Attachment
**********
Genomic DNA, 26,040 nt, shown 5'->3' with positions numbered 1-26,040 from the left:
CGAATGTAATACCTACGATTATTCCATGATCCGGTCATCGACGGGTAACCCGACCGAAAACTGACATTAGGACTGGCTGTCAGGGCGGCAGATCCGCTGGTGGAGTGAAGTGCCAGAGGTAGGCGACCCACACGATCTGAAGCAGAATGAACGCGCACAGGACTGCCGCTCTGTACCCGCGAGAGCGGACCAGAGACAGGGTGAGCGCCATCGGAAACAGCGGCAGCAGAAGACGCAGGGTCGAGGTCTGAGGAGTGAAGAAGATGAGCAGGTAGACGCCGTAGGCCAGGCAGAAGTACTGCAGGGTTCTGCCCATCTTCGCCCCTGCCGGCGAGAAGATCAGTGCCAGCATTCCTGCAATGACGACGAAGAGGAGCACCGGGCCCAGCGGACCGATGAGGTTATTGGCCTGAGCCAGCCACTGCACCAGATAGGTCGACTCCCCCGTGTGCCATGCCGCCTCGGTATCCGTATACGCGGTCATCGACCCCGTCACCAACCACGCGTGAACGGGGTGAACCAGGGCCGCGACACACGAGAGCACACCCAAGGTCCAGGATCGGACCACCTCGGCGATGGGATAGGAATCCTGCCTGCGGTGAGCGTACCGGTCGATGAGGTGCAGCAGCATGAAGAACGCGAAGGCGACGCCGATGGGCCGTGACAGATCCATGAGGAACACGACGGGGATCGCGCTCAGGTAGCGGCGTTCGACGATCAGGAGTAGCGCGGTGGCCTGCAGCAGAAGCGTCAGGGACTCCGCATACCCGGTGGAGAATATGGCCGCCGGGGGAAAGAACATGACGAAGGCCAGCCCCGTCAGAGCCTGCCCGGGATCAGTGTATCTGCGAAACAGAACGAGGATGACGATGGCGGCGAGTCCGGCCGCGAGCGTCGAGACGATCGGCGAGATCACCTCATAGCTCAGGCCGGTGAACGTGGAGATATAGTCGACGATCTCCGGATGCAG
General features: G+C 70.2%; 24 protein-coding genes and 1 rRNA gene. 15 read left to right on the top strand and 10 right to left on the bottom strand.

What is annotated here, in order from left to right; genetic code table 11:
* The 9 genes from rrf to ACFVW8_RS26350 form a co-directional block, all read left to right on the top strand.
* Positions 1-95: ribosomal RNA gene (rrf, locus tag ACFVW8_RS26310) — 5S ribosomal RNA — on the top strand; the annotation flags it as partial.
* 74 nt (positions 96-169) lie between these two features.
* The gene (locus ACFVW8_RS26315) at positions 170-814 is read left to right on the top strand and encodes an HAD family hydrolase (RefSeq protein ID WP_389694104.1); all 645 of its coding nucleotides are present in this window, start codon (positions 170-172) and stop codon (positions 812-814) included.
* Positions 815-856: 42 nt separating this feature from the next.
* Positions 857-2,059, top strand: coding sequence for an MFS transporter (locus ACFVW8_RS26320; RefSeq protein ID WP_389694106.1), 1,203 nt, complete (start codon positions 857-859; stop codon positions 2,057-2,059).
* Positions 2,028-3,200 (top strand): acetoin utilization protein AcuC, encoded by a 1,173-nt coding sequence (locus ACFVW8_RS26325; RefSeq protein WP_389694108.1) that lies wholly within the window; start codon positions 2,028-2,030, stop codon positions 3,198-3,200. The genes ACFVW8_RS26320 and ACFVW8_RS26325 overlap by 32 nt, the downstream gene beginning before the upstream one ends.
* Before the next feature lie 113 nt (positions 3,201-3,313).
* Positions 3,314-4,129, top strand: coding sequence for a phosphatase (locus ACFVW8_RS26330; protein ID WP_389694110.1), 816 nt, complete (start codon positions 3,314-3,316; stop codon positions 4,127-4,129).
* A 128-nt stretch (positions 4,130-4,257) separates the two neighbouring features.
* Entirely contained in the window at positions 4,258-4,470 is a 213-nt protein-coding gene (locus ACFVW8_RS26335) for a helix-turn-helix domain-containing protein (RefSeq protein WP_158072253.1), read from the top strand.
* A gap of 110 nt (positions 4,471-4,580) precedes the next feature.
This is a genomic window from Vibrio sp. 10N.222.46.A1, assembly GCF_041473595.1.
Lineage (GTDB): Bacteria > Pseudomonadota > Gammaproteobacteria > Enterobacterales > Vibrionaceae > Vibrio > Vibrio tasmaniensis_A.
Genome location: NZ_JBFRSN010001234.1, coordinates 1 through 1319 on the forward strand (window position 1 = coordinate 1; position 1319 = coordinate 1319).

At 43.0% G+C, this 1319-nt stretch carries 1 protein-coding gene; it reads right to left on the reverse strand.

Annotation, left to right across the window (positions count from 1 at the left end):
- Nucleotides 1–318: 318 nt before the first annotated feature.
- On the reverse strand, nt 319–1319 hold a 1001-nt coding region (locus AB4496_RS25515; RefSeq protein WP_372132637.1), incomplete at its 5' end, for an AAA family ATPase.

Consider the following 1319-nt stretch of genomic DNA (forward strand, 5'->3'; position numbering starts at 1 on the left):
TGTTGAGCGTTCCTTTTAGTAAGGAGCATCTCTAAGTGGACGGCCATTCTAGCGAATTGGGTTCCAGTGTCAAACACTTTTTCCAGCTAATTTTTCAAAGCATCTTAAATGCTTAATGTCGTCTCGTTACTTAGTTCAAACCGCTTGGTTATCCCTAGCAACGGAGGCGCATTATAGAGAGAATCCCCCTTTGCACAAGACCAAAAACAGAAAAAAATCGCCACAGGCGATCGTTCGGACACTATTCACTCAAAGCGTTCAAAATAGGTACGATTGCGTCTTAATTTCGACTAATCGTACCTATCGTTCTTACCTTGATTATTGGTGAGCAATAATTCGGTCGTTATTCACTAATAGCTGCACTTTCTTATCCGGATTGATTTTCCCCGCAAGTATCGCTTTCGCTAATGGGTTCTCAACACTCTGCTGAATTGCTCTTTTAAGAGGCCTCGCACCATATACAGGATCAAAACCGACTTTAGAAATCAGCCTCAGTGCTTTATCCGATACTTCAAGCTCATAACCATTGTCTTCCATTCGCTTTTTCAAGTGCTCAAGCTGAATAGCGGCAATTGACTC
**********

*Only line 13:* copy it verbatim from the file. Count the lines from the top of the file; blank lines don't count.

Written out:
* Positions 3,314-4,129, top strand: coding sequence for a phosphatase (locus ACFVW8_RS26330; protein ID WP_389694110.1), 816 nt, complete (start codon positions 3,314-3,316; stop codon positions 4,127-4,129).